Proverbs in a Nutshell
Remember that the chapter divisions in our English Bibles are not original. They were added in the mid-16th century by a printer named Robert Estienne (also known as Stephanus). The original divisions of the book of Proverbs are as follows:
- Proverbs of Solomon, Son of David (1-9)
- Proverbs of Solomon (10-24)
- Proverbs of Solomon Collected by Hezekiah’s men (25-29)
- The Oracle of Agur son of Jakeh (30)
- The Oracle of King Lemuel (31)
This kind of multi-tiered compendium is not uncommon in ancient wisdom literature. As literature was found to be useful, it was used regularly. If something became common enough, it was added. The core of the book is Solomon’s (1 Kgs 4:32) and so compiled around 950 BC. The next definite stage is Hezekiah’s reign, which ended around 700 BC.
The Nature of a Proverb Collection
All ancient peoples in the Middle East had traditions of oral proverb compilations. Even the Hittites and Assyrians had them in their royal library. These sayings were collected for use by kings and rulers, not the common people.
- Collections are not organized in any particular order. They’re not topical or thematic or chronological.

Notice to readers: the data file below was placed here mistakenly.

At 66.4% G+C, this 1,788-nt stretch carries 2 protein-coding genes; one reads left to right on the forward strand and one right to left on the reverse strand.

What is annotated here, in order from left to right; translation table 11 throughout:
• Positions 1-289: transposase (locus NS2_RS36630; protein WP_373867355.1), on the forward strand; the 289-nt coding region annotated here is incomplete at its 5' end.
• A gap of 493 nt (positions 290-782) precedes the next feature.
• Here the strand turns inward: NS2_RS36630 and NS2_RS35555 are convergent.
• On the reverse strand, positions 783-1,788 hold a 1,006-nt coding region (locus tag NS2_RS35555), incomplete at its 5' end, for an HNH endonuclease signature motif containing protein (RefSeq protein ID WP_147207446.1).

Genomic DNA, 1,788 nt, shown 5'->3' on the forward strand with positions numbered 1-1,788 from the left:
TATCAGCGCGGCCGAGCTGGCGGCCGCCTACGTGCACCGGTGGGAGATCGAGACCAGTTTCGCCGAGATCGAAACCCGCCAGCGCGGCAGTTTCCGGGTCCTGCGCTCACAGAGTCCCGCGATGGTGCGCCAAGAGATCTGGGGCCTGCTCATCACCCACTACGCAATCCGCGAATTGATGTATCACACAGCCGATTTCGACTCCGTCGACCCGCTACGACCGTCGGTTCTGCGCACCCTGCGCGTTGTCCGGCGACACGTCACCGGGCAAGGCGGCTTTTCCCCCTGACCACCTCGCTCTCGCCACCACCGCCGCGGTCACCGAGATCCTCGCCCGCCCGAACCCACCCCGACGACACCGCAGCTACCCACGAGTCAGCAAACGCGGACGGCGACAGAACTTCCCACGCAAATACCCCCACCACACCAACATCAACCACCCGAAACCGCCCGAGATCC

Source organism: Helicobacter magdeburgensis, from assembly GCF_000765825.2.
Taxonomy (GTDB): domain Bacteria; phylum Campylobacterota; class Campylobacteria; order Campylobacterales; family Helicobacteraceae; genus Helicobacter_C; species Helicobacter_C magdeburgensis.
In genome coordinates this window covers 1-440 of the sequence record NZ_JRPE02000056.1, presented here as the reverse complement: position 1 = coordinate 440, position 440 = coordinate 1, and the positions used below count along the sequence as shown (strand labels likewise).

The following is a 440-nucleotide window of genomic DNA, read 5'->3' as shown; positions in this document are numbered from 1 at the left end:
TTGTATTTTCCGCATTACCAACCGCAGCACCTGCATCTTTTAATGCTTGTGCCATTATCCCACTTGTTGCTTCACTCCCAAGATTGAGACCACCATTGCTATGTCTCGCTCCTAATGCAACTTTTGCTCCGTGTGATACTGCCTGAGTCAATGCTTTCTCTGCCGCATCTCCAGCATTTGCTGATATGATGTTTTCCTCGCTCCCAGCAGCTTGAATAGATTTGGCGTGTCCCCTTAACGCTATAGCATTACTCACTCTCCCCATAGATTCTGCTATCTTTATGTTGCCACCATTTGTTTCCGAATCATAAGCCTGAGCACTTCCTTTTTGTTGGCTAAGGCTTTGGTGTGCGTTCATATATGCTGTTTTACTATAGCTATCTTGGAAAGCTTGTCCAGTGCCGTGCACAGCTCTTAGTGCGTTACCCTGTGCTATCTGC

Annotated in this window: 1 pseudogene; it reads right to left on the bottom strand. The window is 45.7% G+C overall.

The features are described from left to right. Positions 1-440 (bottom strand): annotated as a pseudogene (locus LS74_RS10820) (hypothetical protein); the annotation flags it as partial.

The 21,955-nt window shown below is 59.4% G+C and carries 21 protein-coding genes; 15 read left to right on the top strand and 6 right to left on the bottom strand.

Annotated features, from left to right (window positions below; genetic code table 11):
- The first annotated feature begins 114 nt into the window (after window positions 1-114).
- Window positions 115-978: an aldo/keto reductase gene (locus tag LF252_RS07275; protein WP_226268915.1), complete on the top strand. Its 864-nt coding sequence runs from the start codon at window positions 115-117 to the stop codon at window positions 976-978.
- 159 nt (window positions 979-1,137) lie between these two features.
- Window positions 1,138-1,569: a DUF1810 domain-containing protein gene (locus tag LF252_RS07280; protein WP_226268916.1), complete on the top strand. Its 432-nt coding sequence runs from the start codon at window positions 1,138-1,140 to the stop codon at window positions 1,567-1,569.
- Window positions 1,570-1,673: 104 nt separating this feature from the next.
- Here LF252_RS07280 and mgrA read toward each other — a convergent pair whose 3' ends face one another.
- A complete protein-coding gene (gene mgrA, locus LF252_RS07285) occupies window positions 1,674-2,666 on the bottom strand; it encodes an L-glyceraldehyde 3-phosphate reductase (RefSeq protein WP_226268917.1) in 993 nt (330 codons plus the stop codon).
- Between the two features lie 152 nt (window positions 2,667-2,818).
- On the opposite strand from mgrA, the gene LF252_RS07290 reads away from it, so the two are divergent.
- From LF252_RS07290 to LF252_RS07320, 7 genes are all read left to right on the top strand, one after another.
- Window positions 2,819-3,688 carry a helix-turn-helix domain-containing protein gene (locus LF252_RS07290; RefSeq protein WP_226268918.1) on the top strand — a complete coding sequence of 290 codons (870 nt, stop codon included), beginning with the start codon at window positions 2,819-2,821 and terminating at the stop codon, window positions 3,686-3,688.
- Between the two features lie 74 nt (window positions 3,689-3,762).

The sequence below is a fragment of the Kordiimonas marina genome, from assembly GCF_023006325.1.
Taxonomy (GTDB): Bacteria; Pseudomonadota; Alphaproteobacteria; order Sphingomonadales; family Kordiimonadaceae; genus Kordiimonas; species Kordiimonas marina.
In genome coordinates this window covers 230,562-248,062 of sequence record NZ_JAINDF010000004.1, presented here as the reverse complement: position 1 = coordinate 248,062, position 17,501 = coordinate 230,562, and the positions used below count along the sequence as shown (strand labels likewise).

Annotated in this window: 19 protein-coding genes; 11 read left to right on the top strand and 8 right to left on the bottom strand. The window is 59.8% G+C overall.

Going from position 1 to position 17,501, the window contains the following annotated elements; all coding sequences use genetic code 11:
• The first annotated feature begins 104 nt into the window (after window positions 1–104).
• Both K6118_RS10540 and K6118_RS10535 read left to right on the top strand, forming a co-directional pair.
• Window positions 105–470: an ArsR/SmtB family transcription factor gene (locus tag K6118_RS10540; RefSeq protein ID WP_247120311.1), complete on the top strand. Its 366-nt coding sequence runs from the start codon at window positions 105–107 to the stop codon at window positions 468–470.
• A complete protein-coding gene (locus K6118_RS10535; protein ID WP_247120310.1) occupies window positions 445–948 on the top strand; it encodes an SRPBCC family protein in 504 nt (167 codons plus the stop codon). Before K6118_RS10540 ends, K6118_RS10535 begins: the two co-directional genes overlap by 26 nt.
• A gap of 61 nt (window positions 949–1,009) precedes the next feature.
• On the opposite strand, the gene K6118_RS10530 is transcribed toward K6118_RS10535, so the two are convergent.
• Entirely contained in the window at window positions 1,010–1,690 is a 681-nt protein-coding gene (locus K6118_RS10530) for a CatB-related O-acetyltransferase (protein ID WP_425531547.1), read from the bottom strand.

- Proverbs were considered DIVINE, passed from the god(s) to the king directly, even when they were borrowed
- They are LEGAL in nature. These were appealed to as trope declarations of judgment and discernment, expected of a king when deciding legal cases brought before him.
- All the proverbs focus on a person’s place within COMMUNITY. They are not individualized wisdom, but rather values for living within the complex relationships of society.
You cannot take proverbs to be UNIVERSAL TRUTHS. They are primarily situational. If a “truth” is not repeated or reinforced elsewhere in Scripture as being universal, it cannot be applied universally.
Proverbs do not necessarily present exclusively CHRISTIAN TRUTH. A lot of times, they are just pithy ways of stating common sense.